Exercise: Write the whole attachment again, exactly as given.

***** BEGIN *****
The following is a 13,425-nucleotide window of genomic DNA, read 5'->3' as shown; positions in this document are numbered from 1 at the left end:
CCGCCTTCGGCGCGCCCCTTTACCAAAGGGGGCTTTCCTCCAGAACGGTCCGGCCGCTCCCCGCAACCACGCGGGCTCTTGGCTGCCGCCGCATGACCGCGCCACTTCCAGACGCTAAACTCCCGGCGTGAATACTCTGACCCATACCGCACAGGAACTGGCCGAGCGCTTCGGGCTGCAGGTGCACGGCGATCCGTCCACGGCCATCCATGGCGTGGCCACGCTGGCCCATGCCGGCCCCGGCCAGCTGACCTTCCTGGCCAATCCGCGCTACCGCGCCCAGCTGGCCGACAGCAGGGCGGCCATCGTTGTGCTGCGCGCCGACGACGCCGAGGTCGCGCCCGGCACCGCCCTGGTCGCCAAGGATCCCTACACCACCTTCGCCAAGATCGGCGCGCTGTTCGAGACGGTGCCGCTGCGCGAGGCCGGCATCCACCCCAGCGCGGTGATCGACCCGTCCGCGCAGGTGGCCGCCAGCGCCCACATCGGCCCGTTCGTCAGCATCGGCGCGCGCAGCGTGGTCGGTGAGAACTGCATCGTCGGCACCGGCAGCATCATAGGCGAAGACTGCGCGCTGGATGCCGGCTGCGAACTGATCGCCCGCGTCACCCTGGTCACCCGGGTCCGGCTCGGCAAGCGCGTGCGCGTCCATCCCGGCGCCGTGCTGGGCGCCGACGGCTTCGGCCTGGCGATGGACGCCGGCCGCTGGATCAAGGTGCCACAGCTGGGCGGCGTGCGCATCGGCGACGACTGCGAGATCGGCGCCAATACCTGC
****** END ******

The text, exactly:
The following is a 13,425-nucleotide window of genomic DNA, read 5'->3' as shown; positions in this document are numbered from 1 at the left end:
CCGCCTTCGGCGCGCCCCTTTACCAAAGGGGGCTTTCCTCCAGAACGGTCCGGCCGCTCCCCGCAACCACGCGGGCTCTTGGCTGCCGCCGCATGACCGCGCCACTTCCAGACGCTAAACTCCCGGCGTGAATACTCTGACCCATACCGCACAGGAACTGGCCGAGCGCTTCGGGCTGCAGGTGCACGGCGATCCGTCCACGGCCATCCATGGCGTGGCCACGCTGGCCCATGCCGGCCCCGGCCAGCTGACCTTCCTGGCCAATCCGCGCTACCGCGCCCAGCTGGCCGACAGCAGGGCGGCCATCGTTGTGCTGCGCGCCGACGACGCCGAGGTCGCGCCCGGCACCGCCCTGGTCGCCAAGGATCCCTACACCACCTTCGCCAAGATCGGCGCGCTGTTCGAGACGGTGCCGCTGCGCGAGGCCGGCATCCACCCCAGCGCGGTGATCGACCCGTCCGCGCAGGTGGCCGCCAGCGCCCACATCGGCCCGTTCGTCAGCATCGGCGCGCGCAGCGTGGTCGGTGAGAACTGCATCGTCGGCACCGGCAGCATCATAGGCGAAGACTGCGCGCTGGATGCCGGCTGCGAACTGATCGCCCGCGTCACCCTGGTCACCCGGGTCCGGCTCGGCAAGCGCGTGCGCGTCCATCCCGGCGCCGTGCTGGGCGCCGACGGCTTCGGCCTGGCGATGGACGCCGGCCGCTGGATCAAGGTGCCACAGCTGGGCGGCGTGCGCATCGGCGACGACTGCGAGATCGGCGCCAATACCTGC